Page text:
Advice from parents and families

At previous START sessions, our very own Senior Director of Parent and Family Programs, Julie Schwartz, compiled a list of “parent advice” she heard throughout conversations with parents and families. Below are snippets of wise advice from your peers.

General themes heard throughout START:

  • Every child is different, don’t expect siblings to approach and handle college in the same way.
  • Let go of expectations around regular communications. Don’t take it personally if your child doesn’t respond to your texts right away!
  • When you do check in, ask open-ended questions. “How are you finding _____?” for example.
  • Encourage student to get involved with clubs, groups, campus activities outside of schoolwork to find new friends and sense of belonging.
  • Don’t encourage child to come home too often during the first year.
  • There will be lots of changes and challenges. Let them navigate through—ask if they want your advice, don’t assume and/or manage problems on their behalf.

Direct quotes, feelings and stories heard throughout START:

“Don’t trust that your most amazing child will be fine. Keep up with their information. Don’t let your child come home right away. You can visit them, but don’t let them come back to the comfort zone!”

Mom with 2nd daughter at OSU says that COVID didn’t help and her child is now living off campus. When she received no text responses, mom would get worried and it hurt her feelings. Daughter was making friends and building relationships, but ‘she doesn’t need me anymore.’ (Not usually a needy person!)  Mom’s advice: “Talk in advance of expectations.”

Mom says she’s ready for her son to go, but he’s stressed out and scared. Her advice: “Have compassion. This is all new, be patient with them. You’re learning your kid anew, they are becoming a new person.”

“Ask them, ‘What do you think?’ before offering advice.”

At their weekly check-ins, their son would always tell them something exciting he was experiencing.  Advice: “Every child is different, don’t expect them to be the same.”

Mom with four college-aged kids’ advice: “Plan your moving day. Find out as much as you can. Will be you and your student. Recommend IKEA blue bags or Target red ones. Don’t expect carts and dollies. If they invite you to visit, do it! They won’t invite you again.”

“Pack your patience’ during Move-In Days. It’s very chaotic and emotional.”

“Check in with student about your (changing) role. Ideally before Move-In Days. ‘What do you expect from me?’”

“Don’t take it personally when they don’t respond to your texts. Make sure all medical authorizations are in order and in place, before your child ends up in hospital.”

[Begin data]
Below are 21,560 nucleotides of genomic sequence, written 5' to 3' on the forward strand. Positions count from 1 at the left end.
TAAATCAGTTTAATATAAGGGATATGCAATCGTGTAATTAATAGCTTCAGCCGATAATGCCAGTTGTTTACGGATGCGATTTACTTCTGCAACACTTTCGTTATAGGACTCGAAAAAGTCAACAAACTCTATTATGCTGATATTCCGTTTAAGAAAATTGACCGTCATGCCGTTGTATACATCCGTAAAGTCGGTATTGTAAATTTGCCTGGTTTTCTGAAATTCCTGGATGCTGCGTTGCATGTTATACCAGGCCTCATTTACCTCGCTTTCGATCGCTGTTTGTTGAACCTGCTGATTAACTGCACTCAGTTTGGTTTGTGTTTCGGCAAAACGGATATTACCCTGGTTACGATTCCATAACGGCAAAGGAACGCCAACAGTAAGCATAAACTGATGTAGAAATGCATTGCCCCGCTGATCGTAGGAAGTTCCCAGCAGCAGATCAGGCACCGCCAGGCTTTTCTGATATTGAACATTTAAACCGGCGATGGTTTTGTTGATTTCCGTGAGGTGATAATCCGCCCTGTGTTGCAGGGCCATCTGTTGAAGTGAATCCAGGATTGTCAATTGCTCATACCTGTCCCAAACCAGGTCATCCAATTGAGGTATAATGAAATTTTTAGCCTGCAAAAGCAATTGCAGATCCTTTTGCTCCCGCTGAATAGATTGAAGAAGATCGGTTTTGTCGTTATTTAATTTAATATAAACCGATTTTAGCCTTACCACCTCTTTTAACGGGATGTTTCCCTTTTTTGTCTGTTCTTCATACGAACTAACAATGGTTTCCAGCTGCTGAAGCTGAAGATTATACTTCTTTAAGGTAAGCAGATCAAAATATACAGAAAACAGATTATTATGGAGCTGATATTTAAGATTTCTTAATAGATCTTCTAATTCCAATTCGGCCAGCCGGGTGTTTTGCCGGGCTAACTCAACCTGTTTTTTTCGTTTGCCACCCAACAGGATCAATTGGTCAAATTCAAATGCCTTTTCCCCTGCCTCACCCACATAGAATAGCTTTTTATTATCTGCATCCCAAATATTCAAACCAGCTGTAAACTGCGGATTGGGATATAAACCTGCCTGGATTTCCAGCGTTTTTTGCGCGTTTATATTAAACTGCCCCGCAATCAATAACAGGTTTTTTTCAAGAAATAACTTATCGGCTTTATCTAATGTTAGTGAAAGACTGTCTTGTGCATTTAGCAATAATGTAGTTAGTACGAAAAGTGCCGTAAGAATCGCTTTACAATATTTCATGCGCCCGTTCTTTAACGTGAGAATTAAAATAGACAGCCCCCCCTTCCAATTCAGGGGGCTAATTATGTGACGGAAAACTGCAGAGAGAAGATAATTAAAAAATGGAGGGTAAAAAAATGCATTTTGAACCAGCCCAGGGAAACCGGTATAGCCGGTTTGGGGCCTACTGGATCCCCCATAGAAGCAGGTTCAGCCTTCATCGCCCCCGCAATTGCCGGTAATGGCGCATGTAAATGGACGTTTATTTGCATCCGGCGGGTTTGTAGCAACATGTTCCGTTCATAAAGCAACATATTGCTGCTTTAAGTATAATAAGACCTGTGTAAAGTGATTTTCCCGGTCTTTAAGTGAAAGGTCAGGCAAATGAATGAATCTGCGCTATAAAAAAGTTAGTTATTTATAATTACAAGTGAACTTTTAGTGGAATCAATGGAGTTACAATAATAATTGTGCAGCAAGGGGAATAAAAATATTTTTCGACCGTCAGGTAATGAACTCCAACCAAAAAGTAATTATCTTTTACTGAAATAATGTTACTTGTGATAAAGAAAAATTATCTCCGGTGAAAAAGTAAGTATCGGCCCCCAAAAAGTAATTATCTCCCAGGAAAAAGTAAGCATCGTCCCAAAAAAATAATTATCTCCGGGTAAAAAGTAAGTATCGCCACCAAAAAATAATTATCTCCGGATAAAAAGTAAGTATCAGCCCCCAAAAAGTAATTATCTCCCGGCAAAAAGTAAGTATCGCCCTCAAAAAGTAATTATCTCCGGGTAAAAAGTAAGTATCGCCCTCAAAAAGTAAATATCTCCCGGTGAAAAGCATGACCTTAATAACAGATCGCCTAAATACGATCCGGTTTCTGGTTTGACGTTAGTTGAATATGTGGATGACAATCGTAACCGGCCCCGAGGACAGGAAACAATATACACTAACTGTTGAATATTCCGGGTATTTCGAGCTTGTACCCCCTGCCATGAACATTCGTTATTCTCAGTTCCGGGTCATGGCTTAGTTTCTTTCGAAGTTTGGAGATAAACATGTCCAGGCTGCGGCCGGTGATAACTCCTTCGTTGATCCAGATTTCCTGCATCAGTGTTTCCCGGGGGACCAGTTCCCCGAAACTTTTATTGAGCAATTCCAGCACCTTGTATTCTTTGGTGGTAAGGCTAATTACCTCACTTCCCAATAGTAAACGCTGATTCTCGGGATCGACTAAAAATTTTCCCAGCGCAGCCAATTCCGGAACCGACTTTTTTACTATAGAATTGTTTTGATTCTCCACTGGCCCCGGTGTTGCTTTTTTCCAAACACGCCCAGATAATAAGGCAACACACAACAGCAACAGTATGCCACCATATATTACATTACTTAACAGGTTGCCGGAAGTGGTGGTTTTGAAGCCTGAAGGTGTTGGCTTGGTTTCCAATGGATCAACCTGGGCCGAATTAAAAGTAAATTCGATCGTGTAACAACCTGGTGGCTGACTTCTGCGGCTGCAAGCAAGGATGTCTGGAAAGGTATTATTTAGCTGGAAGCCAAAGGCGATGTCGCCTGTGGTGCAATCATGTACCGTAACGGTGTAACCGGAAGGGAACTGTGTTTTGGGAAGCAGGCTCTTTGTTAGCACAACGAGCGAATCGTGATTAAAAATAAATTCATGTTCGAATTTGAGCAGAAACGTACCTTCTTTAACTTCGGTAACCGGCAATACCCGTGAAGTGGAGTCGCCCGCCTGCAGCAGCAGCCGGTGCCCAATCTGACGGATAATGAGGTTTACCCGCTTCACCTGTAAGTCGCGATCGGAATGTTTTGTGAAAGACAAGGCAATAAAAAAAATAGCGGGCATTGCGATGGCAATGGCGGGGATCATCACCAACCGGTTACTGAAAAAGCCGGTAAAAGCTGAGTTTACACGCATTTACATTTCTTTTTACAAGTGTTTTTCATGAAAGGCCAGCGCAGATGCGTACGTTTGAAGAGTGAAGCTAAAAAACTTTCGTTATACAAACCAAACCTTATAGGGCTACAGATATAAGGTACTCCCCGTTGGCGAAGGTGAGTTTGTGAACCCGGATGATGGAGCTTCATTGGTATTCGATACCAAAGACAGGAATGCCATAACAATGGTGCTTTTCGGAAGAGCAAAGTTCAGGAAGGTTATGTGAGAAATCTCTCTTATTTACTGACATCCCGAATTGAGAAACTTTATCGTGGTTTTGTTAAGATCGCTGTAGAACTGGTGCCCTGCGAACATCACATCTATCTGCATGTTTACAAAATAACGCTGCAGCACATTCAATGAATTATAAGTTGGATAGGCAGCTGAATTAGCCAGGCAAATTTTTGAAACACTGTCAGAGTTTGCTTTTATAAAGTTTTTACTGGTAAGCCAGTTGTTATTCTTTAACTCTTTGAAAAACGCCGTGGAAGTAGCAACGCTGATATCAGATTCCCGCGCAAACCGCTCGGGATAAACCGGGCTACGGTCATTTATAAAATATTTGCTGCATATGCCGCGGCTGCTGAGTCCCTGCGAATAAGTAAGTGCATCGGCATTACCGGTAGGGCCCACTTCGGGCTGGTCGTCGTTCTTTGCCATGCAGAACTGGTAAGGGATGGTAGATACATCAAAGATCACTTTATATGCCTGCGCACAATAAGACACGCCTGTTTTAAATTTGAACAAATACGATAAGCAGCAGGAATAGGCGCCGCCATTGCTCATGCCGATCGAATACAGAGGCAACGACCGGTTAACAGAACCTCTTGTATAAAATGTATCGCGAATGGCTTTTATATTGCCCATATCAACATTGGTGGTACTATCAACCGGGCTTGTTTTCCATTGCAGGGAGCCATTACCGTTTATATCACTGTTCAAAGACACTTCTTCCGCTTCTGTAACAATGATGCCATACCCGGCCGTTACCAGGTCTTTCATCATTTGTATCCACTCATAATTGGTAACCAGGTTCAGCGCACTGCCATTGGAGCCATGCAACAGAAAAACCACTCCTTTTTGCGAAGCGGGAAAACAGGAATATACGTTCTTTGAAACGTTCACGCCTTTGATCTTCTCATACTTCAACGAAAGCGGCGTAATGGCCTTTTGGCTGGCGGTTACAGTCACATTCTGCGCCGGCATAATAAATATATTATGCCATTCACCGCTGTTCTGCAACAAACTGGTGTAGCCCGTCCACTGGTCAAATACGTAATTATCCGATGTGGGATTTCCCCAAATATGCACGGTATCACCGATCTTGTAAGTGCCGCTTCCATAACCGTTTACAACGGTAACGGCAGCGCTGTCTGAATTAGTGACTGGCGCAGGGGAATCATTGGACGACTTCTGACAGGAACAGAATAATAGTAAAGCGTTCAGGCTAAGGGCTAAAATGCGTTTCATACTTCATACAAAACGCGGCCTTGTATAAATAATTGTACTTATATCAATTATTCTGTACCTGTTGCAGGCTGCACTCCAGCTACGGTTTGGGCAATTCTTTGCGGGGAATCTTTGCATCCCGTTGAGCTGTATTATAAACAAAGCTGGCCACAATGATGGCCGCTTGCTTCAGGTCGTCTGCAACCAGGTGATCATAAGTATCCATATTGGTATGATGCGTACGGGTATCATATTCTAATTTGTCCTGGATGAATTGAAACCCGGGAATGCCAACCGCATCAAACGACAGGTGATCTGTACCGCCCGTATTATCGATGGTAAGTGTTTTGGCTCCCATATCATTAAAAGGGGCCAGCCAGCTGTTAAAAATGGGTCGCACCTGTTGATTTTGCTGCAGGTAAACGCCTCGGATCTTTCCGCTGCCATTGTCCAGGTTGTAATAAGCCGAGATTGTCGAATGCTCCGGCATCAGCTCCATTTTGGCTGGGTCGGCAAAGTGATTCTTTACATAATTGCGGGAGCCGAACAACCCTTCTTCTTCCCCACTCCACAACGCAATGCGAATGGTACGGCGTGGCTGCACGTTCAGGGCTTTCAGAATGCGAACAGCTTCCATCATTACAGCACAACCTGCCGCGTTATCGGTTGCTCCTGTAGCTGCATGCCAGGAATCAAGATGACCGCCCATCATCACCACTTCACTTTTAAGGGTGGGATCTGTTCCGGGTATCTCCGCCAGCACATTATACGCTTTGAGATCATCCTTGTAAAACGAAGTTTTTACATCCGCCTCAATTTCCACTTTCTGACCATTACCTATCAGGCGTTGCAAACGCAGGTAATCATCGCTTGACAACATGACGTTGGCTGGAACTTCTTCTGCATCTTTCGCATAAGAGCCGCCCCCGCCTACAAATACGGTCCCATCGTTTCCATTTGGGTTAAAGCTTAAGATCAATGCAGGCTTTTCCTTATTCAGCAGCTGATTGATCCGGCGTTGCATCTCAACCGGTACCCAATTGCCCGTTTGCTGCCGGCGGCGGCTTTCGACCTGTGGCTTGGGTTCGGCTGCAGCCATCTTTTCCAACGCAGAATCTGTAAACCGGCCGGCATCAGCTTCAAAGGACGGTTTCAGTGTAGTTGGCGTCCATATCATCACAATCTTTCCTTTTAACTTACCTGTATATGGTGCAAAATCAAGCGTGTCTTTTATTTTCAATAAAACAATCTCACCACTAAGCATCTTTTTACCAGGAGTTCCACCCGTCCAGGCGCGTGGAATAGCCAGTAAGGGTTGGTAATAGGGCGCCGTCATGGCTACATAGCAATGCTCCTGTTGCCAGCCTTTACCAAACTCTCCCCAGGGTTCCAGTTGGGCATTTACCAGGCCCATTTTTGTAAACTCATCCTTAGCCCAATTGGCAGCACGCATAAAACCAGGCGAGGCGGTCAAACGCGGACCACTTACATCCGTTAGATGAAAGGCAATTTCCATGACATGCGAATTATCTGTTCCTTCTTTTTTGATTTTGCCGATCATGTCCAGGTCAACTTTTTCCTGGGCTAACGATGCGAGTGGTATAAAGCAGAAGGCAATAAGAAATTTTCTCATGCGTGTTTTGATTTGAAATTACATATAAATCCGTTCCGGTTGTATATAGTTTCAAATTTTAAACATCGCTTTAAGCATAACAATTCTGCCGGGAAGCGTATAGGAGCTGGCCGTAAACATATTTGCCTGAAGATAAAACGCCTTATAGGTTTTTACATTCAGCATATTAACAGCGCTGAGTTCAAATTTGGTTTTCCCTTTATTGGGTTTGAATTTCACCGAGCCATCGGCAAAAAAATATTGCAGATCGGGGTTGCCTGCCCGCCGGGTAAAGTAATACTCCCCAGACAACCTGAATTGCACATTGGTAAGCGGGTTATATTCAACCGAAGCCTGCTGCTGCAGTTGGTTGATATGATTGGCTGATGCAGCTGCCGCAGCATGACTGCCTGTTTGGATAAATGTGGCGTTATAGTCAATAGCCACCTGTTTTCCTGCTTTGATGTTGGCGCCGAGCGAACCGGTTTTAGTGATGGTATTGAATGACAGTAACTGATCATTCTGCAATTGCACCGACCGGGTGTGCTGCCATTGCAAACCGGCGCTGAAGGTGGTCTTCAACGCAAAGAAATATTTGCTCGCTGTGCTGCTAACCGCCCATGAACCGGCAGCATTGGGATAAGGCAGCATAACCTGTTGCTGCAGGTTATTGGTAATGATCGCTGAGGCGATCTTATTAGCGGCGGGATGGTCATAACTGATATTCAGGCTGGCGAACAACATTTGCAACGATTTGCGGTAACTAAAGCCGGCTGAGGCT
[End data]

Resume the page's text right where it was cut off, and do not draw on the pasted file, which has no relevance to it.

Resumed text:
“Encourage your student to communicate with TA’s and instructors. Parents can’t advocate for them.”

“Marching Band was a great thing—get involved!”

For help with mental health: “She had extreme anxiety and couldn’t find a therapist. There are really good online apps these days.”

“Orientation helped her the most! Just being here at START was calming and engaging.”

“Phone calls helped. Be a ‘mom’ but not overbearing. Create a specific time of the week to connect. Encouraged them to think about, ‘What’s the worst thing that can happen if…’  (doesn’t complete major, flunks out, etc.)”

“Sharing with other parents was helpful. Failing in class doesn’t mean their future is over. They will make mistakes, let them.”

“Excited, both Mom and Dad are OSU grads!”

Dad with his third son to attend college says all his boys have been very different. “They need to learn for themselves, they’re not you.”

Parent with a child who transferred from PSU: “They will find their niche. Be patient.”

“Be there for them, but understand that it’s ‘their life’. They may start being angry, starting in June. Very normal, makes the separation easier… (in theory!)”

Dad with multiple children in college: “Utilize the older kid to help the younger kid.”

“Just remember to ask, ‘What do you want to tell me about?’ Ask open-ended questions. Leave that open-ended space for them to share.”

“Be prepared for change.”

“Let them fail and figure it out. Each kid is different.”

“Let go and let them have confidence in themselves. Don’t question everything, let it go.”

“What gifts can you offer your student to help them cope?”

“Staff can be helpful to your student, but they have to engage with them—in PERSON.”

“Care packages, amplify this”

Advice from an OSU panel

  • Command strips - don’t use! Prefer tacs or small nails for dorms.
  • No microwaves, no beds, mattresses from home. A pillowtop is fine, no furniture. Bring a good bike lock. Parking permits are covered separately. 
  • Pets: they do allow a 10-gallon fish tank!
  • Midnight train on campus: bring a fan or white noise machine if that bothers you
  • Safety on campus and in dorms: lock doors when in shower, sleeping. Leave door open in the dorms when not studying, etc. They need to engage with others! Especially post-COVID. Talk to people face to face, might be still somewhat new or uncomfortable.